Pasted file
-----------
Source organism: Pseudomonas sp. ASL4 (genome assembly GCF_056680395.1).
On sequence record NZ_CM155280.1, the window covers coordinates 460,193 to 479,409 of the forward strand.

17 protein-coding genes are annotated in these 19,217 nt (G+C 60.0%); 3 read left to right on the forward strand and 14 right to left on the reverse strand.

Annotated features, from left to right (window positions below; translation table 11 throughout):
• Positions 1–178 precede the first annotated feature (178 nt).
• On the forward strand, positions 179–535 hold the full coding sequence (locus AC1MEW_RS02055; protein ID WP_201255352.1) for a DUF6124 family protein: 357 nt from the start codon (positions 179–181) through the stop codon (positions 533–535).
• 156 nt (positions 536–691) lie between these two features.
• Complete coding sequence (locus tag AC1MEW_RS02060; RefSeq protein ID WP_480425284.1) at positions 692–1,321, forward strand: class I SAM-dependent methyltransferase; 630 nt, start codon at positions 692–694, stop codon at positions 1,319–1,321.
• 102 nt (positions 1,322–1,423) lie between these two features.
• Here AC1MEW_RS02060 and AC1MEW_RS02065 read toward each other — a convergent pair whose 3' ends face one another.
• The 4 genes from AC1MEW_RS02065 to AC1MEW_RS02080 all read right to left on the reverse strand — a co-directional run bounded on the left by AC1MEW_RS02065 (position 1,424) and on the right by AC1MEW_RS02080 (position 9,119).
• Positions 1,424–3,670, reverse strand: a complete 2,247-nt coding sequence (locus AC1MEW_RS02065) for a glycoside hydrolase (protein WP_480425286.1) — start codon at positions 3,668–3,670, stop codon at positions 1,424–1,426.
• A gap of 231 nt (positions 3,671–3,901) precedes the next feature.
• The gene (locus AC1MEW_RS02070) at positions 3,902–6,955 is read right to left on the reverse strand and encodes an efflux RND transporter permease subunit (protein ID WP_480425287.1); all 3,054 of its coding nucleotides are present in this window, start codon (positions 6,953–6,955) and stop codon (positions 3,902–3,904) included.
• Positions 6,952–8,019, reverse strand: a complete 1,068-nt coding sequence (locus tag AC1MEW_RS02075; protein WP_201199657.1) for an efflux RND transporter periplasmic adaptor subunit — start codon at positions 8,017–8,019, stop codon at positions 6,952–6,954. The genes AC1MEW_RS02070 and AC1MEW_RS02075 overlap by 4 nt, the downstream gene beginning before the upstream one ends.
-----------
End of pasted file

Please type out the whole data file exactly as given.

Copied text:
Source organism: Pseudomonas sp. ASL4 (genome assembly GCF_056680395.1).
On sequence record NZ_CM155280.1, the window covers coordinates 460,193 to 479,409 of the forward strand.

17 protein-coding genes are annotated in these 19,217 nt (G+C 60.0%); 3 read left to right on the forward strand and 14 right to left on the reverse strand.

Annotated features, from left to right (window positions below; translation table 11 throughout):
• Positions 1–178 precede the first annotated feature (178 nt).
• On the forward strand, positions 179–535 hold the full coding sequence (locus AC1MEW_RS02055; protein ID WP_201255352.1) for a DUF6124 family protein: 357 nt from the start codon (positions 179–181) through the stop codon (positions 533–535).
• 156 nt (positions 536–691) lie between these two features.
• Complete coding sequence (locus tag AC1MEW_RS02060; RefSeq protein ID WP_480425284.1) at positions 692–1,321, forward strand: class I SAM-dependent methyltransferase; 630 nt, start codon at positions 692–694, stop codon at positions 1,319–1,321.
• 102 nt (positions 1,322–1,423) lie between these two features.
• Here AC1MEW_RS02060 and AC1MEW_RS02065 read toward each other — a convergent pair whose 3' ends face one another.
• The 4 genes from AC1MEW_RS02065 to AC1MEW_RS02080 all read right to left on the reverse strand — a co-directional run bounded on the left by AC1MEW_RS02065 (position 1,424) and on the right by AC1MEW_RS02080 (position 9,119).
• Positions 1,424–3,670, reverse strand: a complete 2,247-nt coding sequence (locus AC1MEW_RS02065) for a glycoside hydrolase (protein WP_480425286.1) — start codon at positions 3,668–3,670, stop codon at positions 1,424–1,426.
• A gap of 231 nt (positions 3,671–3,901) precedes the next feature.
• The gene (locus AC1MEW_RS02070) at positions 3,902–6,955 is read right to left on the reverse strand and encodes an efflux RND transporter permease subunit (protein ID WP_480425287.1); all 3,054 of its coding nucleotides are present in this window, start codon (positions 6,953–6,955) and stop codon (positions 3,902–3,904) included.
• Positions 6,952–8,019, reverse strand: a complete 1,068-nt coding sequence (locus tag AC1MEW_RS02075; protein WP_201199657.1) for an efflux RND transporter periplasmic adaptor subunit — start codon at positions 8,017–8,019, stop codon at positions 6,952–6,954. The genes AC1MEW_RS02070 and AC1MEW_RS02075 overlap by 4 nt, the downstream gene beginning before the upstream one ends.